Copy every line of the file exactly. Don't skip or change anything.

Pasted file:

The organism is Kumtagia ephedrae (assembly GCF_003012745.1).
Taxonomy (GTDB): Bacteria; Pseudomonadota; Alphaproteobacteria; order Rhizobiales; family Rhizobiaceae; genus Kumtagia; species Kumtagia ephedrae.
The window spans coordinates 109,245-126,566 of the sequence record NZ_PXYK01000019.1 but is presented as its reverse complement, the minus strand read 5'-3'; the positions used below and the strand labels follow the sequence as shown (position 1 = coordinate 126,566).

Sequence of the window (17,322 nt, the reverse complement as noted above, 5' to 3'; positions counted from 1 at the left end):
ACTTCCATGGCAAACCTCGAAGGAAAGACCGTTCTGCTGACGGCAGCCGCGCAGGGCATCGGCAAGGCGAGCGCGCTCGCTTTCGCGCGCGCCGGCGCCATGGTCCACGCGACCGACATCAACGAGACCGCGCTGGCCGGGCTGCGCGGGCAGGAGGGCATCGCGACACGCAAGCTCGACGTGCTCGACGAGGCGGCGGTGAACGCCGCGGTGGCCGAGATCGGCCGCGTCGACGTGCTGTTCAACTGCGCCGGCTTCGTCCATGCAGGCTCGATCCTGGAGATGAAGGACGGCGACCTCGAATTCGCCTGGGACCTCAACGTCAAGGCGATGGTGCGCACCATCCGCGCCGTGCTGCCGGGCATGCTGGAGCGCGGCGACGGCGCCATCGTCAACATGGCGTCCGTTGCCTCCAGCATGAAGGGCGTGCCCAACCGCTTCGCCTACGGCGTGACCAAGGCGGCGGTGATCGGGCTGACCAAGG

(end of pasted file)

The organism is Kumtagia ephedrae (assembly GCF_003012745.1).
Taxonomy (GTDB): Bacteria; Pseudomonadota; Alphaproteobacteria; order Rhizobiales; family Rhizobiaceae; genus Kumtagia; species Kumtagia ephedrae.
The window spans coordinates 109,245-126,566 of the sequence record NZ_PXYK01000019.1 but is presented as its reverse complement, the minus strand read 5'-3'; the positions used below and the strand labels follow the sequence as shown (position 1 = coordinate 126,566).

Sequence of the window (17,322 nt, the reverse complement as noted above, 5' to 3'; positions counted from 1 at the left end):
ACTTCCATGGCAAACCTCGAAGGAAAGACCGTTCTGCTGACGGCAGCCGCGCAGGGCATCGGCAAGGCGAGCGCGCTCGCTTTCGCGCGCGCCGGCGCCATGGTCCACGCGACCGACATCAACGAGACCGCGCTGGCCGGGCTGCGCGGGCAGGAGGGCATCGCGACACGCAAGCTCGACGTGCTCGACGAGGCGGCGGTGAACGCCGCGGTGGCCGAGATCGGCCGCGTCGACGTGCTGTTCAACTGCGCCGGCTTCGTCCATGCAGGCTCGATCCTGGAGATGAAGGACGGCGACCTCGAATTCGCCTGGGACCTCAACGTCAAGGCGATGGTGCGCACCATCCGCGCCGTGCTGCCGGGCATGCTGGAGCGCGGCGACGGCGCCATCGTCAACATGGCGTCCGTTGCCTCCAGCATGAAGGGCGTGCCCAACCGCTTCGCCTACGGCGTGACCAAGGCGGCGGTGATCGGGCTGACCAAGG